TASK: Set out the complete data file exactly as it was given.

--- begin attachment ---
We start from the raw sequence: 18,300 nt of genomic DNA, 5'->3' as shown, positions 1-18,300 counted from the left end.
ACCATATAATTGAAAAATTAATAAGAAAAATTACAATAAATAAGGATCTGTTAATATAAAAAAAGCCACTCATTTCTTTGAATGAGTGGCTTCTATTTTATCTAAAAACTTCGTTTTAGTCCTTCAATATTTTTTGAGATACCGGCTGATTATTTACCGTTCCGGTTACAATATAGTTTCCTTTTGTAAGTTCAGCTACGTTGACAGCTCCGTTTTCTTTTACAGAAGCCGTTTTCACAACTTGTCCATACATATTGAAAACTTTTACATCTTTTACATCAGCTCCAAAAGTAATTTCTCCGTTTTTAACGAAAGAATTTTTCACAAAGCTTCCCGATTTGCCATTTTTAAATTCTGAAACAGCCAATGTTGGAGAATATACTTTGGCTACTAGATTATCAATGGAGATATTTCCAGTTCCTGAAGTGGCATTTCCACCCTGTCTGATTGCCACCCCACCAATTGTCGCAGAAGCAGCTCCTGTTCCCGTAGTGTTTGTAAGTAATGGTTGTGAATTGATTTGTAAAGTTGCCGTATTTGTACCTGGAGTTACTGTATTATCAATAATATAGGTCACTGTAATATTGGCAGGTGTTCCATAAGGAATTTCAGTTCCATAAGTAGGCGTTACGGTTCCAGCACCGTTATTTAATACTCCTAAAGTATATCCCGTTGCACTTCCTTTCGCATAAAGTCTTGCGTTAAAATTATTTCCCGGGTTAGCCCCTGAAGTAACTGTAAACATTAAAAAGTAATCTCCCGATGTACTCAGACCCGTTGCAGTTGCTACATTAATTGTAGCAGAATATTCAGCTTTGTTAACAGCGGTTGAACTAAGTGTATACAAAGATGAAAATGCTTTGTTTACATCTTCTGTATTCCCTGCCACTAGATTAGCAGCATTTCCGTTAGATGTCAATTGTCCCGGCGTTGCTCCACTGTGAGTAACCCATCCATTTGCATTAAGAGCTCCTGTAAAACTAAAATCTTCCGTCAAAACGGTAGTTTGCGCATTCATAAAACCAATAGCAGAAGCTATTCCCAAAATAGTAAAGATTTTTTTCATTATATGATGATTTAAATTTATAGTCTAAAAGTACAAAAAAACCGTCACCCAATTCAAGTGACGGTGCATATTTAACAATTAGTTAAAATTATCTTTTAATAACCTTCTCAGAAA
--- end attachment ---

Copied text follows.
We start from the raw sequence: 18,300 nt of genomic DNA, 5'->3' as shown, positions 1-18,300 counted from the left end.
ACCATATAATTGAAAAATTAATAAGAAAAATTACAATAAATAAGGATCTGTTAATATAAAAAAAGCCACTCATTTCTTTGAATGAGTGGCTTCTATTTTATCTAAAAACTTCGTTTTAGTCCTTCAATATTTTTTGAGATACCGGCTGATTATTTACCGTTCCGGTTACAATATAGTTTCCTTTTGTAAGTTCAGCTACGTTGACAGCTCCGTTTTCTTTTACAGAAGCCGTTTTCACAACTTGTCCATACATATTGAAAACTTTTACATCTTTTACATCAGCTCCAAAAGTAATTTCTCCGTTTTTAACGAAAGAATTTTTCACAAAGCTTCCCGATTTGCCATTTTTAAATTCTGAAACAGCCAATGTTGGAGAATATACTTTGGCTACTAGATTATCAATGGAGATATTTCCAGTTCCTGAAGTGGCATTTCCACCCTGTCTGATTGCCACCCCACCAATTGTCGCAGAAGCAGCTCCTGTTCCCGTAGTGTTTGTAAGTAATGGTTGTGAATTGATTTGTAAAGTTGCCGTATTTGTACCTGGAGTTACTGTATTATCAATAATATAGGTCACTGTAATATTGGCAGGTGTTCCATAAGGAATTTCAGTTCCATAAGTAGGCGTTACGGTTCCAGCACCGTTATTTAATACTCCTAAAGTATATCCCGTTGCACTTCCTTTCGCATAAAGTCTTGCGTTAAAATTATTTCCCGGGTTAGCCCCTGAAGTAACTGTAAACATTAAAAAGTAATCTCCCGATGTACTCAGACCCGTTGCAGTTGCTACATTAATTGTAGCAGAATATTCAGCTTTGTTAACAGCGGTTGAACTAAGTGTATACAAAGATGAAAATGCTTTGTTTACATCTTCTGTATTCCCTGCCACTAGATTAGCAGCATTTCCGTTAGATGTCAATTGTCCCGGCGTTGCTCCACTGTGAGTAACCCATCCATTTGCATTAAGAGCTCCTGTAAAACTAAAATCTTCCGTCAAAACGGTAGTTTGCGCATTCATAAAACCAATAGCAGAAGCTATTCCCAAAATAGTAAAGATTTTTTTCATTATATGATGATTTAAATTTATAGTCTAAAAGTACAAAAAAACCGTCACCCAATTCAAGTGACGGTGCATATTTAACAATTAGTTAAAATTATCTTTTAATAACCTTCTCAGAAA